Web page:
Sunday, August 19, 2018

Sunday's Hummers

This bat-face cuphea (cuphea llavea) is the big hit this year.

The hummers are working this plant morning, noon, and evening.

Here's a male Anna's.

The light flashed off his head feathers.

Then he turned and they were dull...

...and then they flashed again.

The young Rufous hummers pretty much ignore me.

I open the house doors in the morning to cool off the house and circulate some fresh air. 

On Wednesday morning, I found a Rufous trapped in the mudroom trying to escape through a window.  I put my hands around him and opened them when I was outside.  He sat for a second and then flew off.

I've got at least five of these birds - maybe more.

I need someone to take a census at the front of the house...

...while I simultaneously count the backyard hummers.

This photo is exciting because there are two - yes two male Anna's at the feeders.

Wahoo!

A rare occurrence - two birds sharing a feeder.

Saturday, August 18, 2018

Saturday's Critters

A bit more critter action than some weeks. 

We start off with the usual - chipmunks.

Hot weather means everyone is thirsty.

And hungry.

A family gathering on the woodpile.

Close ups - a drink..

A side glance.

A snack.

Bunny eating weeds in a trug.

Easy pickings he says.

Good camouflage - the bunny is almost the same color as the dried grasses. 

That broad bunny nose!

I do not usually see raccoons, so I was surprised to see a mama with 3 or 4 babies. Can you see the little one following her to the right?

Everyone was in a big hurry so I did not get any good photos.

One of the does with twins comes by most mornings...

...but the other morning, we had both does and all four fawns! 

Friday, August 17, 2018

Friday's Finish

Design - "Calendar of Birds" - "Yellow Wagtail"
Designer - The Little Stitcher
Fabric - 32 count Vintage Mocha linen
Fibers - DMC - 2 strands over 2 threads
Started - 12 August 2018
Completed - 14 August 2018

Jrrobinantony via Wiki Commons
The Yellow Wagtail is a European and African bird - and one I've never seen, so I decided to share this photo from Wiki Commons. It's quite handsome.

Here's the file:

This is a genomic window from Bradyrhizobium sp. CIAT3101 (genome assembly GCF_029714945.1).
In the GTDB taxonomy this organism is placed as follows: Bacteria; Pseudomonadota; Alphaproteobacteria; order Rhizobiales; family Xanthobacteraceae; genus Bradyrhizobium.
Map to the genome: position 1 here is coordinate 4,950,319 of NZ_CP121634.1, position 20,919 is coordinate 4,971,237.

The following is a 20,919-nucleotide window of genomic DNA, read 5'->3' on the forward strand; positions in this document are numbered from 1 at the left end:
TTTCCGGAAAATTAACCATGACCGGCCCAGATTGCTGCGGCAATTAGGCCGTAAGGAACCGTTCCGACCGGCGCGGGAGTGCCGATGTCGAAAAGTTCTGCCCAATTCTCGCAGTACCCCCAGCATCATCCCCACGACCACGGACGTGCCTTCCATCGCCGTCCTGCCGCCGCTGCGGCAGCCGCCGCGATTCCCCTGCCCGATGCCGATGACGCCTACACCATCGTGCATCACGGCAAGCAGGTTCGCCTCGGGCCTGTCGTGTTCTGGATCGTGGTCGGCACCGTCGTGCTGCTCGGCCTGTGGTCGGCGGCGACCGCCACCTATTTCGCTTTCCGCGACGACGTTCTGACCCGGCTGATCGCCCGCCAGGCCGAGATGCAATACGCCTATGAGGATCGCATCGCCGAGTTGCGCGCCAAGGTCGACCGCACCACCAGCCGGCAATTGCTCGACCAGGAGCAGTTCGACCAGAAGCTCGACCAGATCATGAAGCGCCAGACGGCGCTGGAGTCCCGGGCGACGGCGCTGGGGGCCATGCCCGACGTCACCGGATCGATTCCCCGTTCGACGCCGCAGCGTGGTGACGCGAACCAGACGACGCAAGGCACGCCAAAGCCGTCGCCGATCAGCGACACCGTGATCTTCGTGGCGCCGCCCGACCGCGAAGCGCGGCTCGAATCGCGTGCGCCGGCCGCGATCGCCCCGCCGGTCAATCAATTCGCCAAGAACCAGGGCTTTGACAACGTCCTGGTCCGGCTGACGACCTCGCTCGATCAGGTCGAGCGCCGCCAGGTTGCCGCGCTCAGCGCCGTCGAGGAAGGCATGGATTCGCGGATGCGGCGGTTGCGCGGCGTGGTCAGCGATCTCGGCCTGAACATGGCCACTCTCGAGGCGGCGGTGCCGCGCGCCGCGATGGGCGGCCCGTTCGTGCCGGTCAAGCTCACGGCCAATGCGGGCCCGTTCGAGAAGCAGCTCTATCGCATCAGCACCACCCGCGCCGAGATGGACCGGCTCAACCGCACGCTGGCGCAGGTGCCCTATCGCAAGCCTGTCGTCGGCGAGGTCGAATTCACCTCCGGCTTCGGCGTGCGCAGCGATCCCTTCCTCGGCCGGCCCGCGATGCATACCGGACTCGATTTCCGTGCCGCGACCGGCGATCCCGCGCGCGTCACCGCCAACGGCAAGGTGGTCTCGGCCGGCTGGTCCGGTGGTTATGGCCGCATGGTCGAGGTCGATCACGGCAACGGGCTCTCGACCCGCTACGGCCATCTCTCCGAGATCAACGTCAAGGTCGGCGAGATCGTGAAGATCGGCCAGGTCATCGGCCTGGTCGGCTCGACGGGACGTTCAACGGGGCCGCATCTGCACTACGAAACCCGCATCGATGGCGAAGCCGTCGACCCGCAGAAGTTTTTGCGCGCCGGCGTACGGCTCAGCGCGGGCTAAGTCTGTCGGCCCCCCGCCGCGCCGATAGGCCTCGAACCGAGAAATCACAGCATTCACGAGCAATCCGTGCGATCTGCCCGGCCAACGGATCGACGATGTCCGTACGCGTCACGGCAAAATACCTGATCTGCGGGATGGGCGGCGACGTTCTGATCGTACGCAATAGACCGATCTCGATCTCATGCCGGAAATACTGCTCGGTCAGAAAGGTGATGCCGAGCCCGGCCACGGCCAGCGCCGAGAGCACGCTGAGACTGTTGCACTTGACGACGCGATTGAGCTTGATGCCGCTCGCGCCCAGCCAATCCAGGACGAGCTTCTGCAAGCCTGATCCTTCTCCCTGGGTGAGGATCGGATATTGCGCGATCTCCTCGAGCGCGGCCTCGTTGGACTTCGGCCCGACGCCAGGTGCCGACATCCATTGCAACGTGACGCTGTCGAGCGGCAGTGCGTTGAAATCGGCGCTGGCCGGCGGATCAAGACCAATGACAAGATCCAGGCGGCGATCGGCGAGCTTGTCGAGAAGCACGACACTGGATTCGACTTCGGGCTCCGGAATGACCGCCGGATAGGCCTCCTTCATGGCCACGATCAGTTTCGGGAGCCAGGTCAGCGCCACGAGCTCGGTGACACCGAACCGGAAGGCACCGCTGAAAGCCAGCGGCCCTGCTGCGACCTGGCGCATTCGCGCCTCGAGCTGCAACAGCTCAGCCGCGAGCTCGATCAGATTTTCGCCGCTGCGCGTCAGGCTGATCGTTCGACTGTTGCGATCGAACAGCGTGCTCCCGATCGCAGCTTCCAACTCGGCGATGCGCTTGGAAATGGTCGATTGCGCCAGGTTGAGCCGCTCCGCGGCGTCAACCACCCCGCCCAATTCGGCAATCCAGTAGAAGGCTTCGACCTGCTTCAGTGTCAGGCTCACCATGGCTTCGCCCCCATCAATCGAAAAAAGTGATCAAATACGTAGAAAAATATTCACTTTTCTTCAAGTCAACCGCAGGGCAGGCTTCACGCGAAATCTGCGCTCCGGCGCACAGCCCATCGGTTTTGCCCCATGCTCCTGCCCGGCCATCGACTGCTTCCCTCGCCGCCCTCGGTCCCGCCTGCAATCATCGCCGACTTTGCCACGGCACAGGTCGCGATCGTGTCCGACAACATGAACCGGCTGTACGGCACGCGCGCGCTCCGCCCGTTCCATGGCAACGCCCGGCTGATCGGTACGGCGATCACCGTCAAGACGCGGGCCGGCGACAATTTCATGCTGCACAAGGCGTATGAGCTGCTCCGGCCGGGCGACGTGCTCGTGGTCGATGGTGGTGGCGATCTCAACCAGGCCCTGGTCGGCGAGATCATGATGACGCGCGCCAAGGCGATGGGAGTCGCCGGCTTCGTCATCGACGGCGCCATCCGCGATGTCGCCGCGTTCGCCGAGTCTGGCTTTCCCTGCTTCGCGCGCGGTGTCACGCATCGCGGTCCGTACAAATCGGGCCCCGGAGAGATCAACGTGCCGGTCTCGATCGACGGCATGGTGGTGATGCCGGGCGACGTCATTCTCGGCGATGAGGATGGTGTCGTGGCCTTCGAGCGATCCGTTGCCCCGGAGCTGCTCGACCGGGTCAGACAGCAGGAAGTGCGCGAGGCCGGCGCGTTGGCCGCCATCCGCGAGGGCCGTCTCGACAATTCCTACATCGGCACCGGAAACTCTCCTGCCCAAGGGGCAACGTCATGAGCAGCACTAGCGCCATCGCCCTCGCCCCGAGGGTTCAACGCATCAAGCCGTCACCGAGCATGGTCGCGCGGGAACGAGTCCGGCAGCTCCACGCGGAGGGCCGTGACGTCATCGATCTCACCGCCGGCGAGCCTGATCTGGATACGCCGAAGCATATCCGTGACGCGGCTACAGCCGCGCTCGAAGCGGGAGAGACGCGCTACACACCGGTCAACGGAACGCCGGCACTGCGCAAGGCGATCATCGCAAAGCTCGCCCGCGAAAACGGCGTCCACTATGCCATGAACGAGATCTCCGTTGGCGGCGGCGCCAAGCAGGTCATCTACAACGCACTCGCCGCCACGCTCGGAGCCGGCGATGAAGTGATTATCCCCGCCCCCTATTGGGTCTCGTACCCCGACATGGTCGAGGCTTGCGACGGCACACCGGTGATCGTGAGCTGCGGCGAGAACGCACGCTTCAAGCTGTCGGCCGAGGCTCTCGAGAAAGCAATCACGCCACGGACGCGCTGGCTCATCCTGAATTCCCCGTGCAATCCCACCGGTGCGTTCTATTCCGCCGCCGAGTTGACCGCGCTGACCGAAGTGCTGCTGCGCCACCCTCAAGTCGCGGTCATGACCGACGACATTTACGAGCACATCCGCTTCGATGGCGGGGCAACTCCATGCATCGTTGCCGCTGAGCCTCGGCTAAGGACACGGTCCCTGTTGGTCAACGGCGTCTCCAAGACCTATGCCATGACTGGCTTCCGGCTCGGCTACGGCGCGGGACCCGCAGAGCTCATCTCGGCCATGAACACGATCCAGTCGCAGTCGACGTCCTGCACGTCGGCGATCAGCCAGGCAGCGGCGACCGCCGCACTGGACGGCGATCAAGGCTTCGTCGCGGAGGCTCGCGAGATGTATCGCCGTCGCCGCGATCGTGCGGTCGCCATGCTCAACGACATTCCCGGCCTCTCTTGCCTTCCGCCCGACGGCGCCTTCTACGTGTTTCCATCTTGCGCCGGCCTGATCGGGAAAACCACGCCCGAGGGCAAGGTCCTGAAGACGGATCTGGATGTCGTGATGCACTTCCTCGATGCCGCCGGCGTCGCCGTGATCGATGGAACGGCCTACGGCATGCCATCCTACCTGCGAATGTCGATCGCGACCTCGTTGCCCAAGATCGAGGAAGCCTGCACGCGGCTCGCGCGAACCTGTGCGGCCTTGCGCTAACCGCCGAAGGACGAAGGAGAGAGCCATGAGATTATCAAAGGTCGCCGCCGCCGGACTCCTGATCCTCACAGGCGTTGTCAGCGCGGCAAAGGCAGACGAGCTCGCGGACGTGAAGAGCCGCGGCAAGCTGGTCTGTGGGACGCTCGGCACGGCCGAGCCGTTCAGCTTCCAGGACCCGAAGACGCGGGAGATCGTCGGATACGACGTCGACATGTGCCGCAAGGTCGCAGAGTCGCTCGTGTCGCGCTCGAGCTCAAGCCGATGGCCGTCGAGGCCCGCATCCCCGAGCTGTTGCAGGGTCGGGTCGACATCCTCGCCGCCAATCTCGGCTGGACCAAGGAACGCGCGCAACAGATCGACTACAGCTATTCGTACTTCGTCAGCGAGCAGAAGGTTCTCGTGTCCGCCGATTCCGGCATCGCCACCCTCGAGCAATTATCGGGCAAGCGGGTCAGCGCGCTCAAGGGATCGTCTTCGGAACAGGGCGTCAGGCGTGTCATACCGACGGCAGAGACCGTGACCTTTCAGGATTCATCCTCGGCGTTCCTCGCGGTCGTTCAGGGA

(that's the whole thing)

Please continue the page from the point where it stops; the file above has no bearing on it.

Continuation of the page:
I have no wagtails to share, but I do have woodpeckers.

Here's my male Hairy Woodpecker...

I see him most days. 

Here's a female Hairy - she is very infrequent mid-summer.

My Acorn Woodpeckers have been scarce too.
See the two birds?

I sometimes have a male come to the backyard feeders.

But earlier this week I had three - three males fly in at the same time.
One was clearly a juvenile - I'm hoping for photos.

Come on guys - I want a family portrait! 

The Flickers remain reliable - like this male.

And here's a female.

I've had up to three at the feeders.

Blurry very long distance photos of a male Pileated Woodpecker.

I could hear the bird calling and calling and calling.

I finally found it off in the distance atop a Cottonwood.
That wraps up the woodpeckers for this week.

Thursday, August 16, 2018

Back to Birds

I've been waiting almost a year for Wichelt's Ocean Kiss linen to stitch the four remaining birds on this chart.  I found a small piece in my stash and I think I have enough to stitch two. I've picked the Sparrow and Wren.

The Sparrow and Wren are day-to-day regulars in many backyards.
Here are some of my regulars.

A handsome male House Finch.

A male American Goldfinch.

AS you can see, most of my males look tatty as they are beginning to molt.

A charm of goldfinches now mostly has their fall/winter colors.

Speaking of molting...no one tops the jays.
This Scrub Jay's head is almost featherless... 

...as is his friend the Steller's Jay.  
They look like baby vultures!